Preprint Article Version 1 Preserved in Portico This version is not peer-reviewed

Effects Of Cohousing Mice And Rats On Stress Levels And The Attractiveness Of Dyadic Social Interaction in C57BL/6J and CD1 Mice As Well As Sprague Dawley Rats

Version 1 : Received: 27 January 2022 / Approved: 28 January 2022 / Online: 28 January 2022 (11:13:58 CET)

A peer-reviewed article of this Preprint also exists.

Zernig, G.; Ghareh, H.; Berchtold, H. Effects of Cohousing Mice and Rats on Stress Levels, and the Attractiveness of Dyadic Social Interaction in C57BL/6J and CD1 Mice as Well as Sprague Dawley Rats. Biology 2022, 11, 291. https://doi.org/10.3390/biology11020291 Zernig, G.; Ghareh, H.; Berchtold, H. Effects of Cohousing Mice and Rats on Stress Levels, and the Attractiveness of Dyadic Social Interaction in C57BL/6J and CD1 Mice as Well as Sprague Dawley Rats. Biology 2022, 11, 291. https://doi.org/10.3390/biology11020291

Journal reference: Biology (Basel) 2022, 11, 291
DOI: 10.3390/biology11020291

Abstract

Rats, including those of the Sprague Dawley strain, may kill mice. Because of this muridical behavior, it is standard practice in many research animal housing facilities to separate mice from rats (i.e., the predators) to minimize stress for the mice. We therefore tested the effect of cohousing on the stress levels of mice from either the C57BL/6J (BL6) or the CD1 strain and Sprague Dawley (SD rat) by determining their fecal corticosterone or cortisol metabolites (FCM) concentration and investigated how cohousing impacts a behavioral assay, i.e., conditioned place preference for intragenus (i.e., mouse-mouse or rat-rat) dyadic social interaction (DSI CPP) that had been shown be sensitive to social factors, especially to handling by humans. We found that the two delivery batches of BL6 mice or SD rats, respectively, had different stress levels at delivery that were statistically significant for the BL6 mice. Even so, the BL6 mice cohoused with rats had significantly increased FCM concentrations, indicative of higher stress levels, as compared to (1) BL6 mice housed alone or (2) BL6 mice at delivery. In contrast to their elevated stress levels, the attractiveness for contextual cues associated with mouse-mouse social interaction (DSI CPP) even increased in rat-cohoused BL6 mice, albeit nonsignificantly. Thus, cohousing BL6 mice and rats did not impair a behavioral assay in BL6 mice that had proved to be sensitive to handling stress by humans in our laboratory. SD rats cohoused with BL6- or CD1 mice and CD1 mice cohoused with SD rats showed DSI CPP that was not different from our previously published data on SD rats and BL6 mice of the Jackson- or NIH substrain obtained in the absence of cohousing. Our findings suggest that the effect of cohousing rats and mice under the conditions described above on their stress levels as opposed to their behavior might be less clearcut than generally assumed and might be overriden by conditions that cannot be controlled, i.e., different deliveries. Our findings can help to use research animal housing resources, which usually are limited, more efficiently.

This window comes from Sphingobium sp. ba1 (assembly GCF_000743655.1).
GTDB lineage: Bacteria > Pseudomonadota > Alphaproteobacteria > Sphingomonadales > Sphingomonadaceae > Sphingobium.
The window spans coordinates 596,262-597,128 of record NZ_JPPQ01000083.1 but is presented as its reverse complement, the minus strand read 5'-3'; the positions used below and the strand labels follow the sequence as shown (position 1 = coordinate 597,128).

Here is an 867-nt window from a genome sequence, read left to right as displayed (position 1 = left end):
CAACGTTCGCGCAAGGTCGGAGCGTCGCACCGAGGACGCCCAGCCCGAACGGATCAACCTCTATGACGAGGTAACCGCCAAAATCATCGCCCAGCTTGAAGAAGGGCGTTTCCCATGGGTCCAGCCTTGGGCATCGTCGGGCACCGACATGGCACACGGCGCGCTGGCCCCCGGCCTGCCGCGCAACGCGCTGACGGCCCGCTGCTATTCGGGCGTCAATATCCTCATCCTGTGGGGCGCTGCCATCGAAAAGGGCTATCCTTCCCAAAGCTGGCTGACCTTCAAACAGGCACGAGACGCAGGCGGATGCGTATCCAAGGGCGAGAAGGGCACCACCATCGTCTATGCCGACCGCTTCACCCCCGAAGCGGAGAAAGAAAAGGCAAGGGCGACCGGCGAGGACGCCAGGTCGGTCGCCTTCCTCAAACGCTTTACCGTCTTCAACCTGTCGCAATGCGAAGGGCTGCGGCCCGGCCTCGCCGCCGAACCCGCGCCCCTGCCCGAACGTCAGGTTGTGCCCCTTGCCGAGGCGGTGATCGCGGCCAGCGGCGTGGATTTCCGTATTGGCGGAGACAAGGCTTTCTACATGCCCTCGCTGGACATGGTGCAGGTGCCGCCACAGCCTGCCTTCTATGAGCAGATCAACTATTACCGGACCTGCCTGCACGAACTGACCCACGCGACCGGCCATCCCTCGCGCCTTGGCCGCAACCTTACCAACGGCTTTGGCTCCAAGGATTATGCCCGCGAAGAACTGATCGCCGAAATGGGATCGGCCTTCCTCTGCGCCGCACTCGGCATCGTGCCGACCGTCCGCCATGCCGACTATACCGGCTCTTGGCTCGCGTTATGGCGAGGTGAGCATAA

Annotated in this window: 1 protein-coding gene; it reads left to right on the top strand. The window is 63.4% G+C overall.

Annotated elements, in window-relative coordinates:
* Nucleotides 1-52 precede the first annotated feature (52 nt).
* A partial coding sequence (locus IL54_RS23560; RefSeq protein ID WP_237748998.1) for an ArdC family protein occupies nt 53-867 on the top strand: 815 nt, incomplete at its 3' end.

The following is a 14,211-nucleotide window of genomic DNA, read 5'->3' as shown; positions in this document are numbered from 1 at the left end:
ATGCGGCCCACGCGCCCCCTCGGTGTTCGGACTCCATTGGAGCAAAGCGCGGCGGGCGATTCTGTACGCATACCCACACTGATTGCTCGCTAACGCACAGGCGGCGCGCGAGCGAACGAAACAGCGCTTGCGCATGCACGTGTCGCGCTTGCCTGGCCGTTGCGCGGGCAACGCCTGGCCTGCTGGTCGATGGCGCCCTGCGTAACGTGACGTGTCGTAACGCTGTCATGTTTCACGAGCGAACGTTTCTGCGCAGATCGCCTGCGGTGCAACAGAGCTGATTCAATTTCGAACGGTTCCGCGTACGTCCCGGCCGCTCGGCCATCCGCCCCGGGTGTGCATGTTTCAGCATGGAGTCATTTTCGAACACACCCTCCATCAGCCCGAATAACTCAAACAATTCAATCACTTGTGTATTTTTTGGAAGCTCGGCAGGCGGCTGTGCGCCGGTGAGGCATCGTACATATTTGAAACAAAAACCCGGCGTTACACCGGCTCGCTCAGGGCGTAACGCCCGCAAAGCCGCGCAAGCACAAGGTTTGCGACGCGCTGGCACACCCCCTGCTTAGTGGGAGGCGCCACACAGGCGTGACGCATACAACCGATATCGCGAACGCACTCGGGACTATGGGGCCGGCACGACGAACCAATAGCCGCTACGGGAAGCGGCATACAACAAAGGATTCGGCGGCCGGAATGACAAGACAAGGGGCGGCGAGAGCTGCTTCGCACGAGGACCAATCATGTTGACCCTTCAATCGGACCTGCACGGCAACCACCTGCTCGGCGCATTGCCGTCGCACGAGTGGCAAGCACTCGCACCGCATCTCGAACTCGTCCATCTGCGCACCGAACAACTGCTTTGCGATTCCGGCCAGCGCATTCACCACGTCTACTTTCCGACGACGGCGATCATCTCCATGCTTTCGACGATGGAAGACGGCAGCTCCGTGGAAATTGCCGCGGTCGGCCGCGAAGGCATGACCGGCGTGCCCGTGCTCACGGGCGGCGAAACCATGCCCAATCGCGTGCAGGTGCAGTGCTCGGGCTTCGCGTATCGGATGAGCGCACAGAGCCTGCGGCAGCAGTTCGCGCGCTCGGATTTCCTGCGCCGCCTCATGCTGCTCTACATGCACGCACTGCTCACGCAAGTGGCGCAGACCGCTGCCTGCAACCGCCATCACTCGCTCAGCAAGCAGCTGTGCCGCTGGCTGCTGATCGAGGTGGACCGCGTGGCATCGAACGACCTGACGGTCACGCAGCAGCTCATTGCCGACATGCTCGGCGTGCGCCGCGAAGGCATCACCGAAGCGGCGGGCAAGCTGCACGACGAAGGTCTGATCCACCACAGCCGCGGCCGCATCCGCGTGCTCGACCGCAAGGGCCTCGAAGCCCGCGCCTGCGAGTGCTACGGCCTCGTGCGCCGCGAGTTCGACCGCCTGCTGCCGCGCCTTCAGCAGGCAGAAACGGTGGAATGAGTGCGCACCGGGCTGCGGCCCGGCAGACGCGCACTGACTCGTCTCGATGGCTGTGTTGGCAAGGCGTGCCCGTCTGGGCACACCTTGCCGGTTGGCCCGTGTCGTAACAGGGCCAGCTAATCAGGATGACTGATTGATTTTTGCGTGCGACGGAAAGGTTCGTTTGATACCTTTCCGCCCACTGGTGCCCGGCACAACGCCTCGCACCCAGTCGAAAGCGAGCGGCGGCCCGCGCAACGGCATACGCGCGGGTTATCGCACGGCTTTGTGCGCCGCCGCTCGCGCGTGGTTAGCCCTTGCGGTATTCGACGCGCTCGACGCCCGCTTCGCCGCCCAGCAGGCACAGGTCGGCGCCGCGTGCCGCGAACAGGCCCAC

Keywords

cohousing; stress; CD1 mouse; C57BL/6J mouse; Sprague Dawley rat; fecal corticosterone or cortisol metabolites; dyadic social interaction; conditioned place preference

Subject

BEHAVIORAL SCIENCES, Behavioral Neuroscience

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